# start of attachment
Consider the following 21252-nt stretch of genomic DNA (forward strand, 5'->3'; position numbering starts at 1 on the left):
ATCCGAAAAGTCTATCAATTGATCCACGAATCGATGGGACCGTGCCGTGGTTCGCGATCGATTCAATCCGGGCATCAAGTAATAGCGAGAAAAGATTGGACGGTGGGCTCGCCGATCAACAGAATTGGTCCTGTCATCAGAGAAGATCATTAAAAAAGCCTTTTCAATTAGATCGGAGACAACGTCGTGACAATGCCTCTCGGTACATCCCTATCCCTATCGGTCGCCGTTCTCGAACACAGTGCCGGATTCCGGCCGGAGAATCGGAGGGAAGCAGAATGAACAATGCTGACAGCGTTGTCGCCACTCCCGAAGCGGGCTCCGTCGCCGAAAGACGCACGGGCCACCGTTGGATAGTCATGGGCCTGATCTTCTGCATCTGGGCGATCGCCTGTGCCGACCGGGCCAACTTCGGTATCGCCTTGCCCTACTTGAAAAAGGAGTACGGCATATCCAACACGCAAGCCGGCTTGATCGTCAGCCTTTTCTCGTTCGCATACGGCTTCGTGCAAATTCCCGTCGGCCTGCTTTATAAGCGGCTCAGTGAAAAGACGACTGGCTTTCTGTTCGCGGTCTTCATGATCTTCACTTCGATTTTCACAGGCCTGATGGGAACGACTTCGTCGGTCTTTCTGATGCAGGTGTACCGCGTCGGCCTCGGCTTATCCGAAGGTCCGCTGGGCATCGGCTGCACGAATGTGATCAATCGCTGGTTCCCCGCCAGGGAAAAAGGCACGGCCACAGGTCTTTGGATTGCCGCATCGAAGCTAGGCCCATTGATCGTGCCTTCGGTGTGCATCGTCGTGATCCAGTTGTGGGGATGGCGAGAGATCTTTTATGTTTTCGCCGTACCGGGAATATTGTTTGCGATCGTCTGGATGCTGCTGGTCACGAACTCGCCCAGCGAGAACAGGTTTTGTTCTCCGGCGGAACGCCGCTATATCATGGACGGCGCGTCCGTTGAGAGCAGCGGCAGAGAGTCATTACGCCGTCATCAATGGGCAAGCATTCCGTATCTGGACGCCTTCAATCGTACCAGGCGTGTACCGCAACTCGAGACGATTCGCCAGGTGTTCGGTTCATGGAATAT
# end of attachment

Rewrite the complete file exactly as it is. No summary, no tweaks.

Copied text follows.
Consider the following 21252-nt stretch of genomic DNA (forward strand, 5'->3'; position numbering starts at 1 on the left):
ATCCGAAAAGTCTATCAATTGATCCACGAATCGATGGGACCGTGCCGTGGTTCGCGATCGATTCAATCCGGGCATCAAGTAATAGCGAGAAAAGATTGGACGGTGGGCTCGCCGATCAACAGAATTGGTCCTGTCATCAGAGAAGATCATTAAAAAAGCCTTTTCAATTAGATCGGAGACAACGTCGTGACAATGCCTCTCGGTACATCCCTATCCCTATCGGTCGCCGTTCTCGAACACAGTGCCGGATTCCGGCCGGAGAATCGGAGGGAAGCAGAATGAACAATGCTGACAGCGTTGTCGCCACTCCCGAAGCGGGCTCCGTCGCCGAAAGACGCACGGGCCACCGTTGGATAGTCATGGGCCTGATCTTCTGCATCTGGGCGATCGCCTGTGCCGACCGGGCCAACTTCGGTATCGCCTTGCCCTACTTGAAAAAGGAGTACGGCATATCCAACACGCAAGCCGGCTTGATCGTCAGCCTTTTCTCGTTCGCATACGGCTTCGTGCAAATTCCCGTCGGCCTGCTTTATAAGCGGCTCAGTGAAAAGACGACTGGCTTTCTGTTCGCGGTCTTCATGATCTTCACTTCGATTTTCACAGGCCTGATGGGAACGACTTCGTCGGTCTTTCTGATGCAGGTGTACCGCGTCGGCCTCGGCTTATCCGAAGGTCCGCTGGGCATCGGCTGCACGAATGTGATCAATCGCTGGTTCCCCGCCAGGGAAAAAGGCACGGCCACAGGTCTTTGGATTGCCGCATCGAAGCTAGGCCCATTGATCGTGCCTTCGGTGTGCATCGTCGTGATCCAGTTGTGGGGATGGCGAGAGATCTTTTATGTTTTCGCCGTACCGGGAATATTGTTTGCGATCGTCTGGATGCTGCTGGTCACGAACTCGCCCAGCGAGAACAGGTTTTGTTCTCCGGCGGAACGCCGCTATATCATGGACGGCGCGTCCGTTGAGAGCAGCGGCAGAGAGTCATTACGCCGTCATCAATGGGCAAGCATTCCGTATCTGGACGCCTTCAATCGTACCAGGCGTGTACCGCAACTCGAGACGATTCGCCAGGTGTTCGGTTCATGGAATAT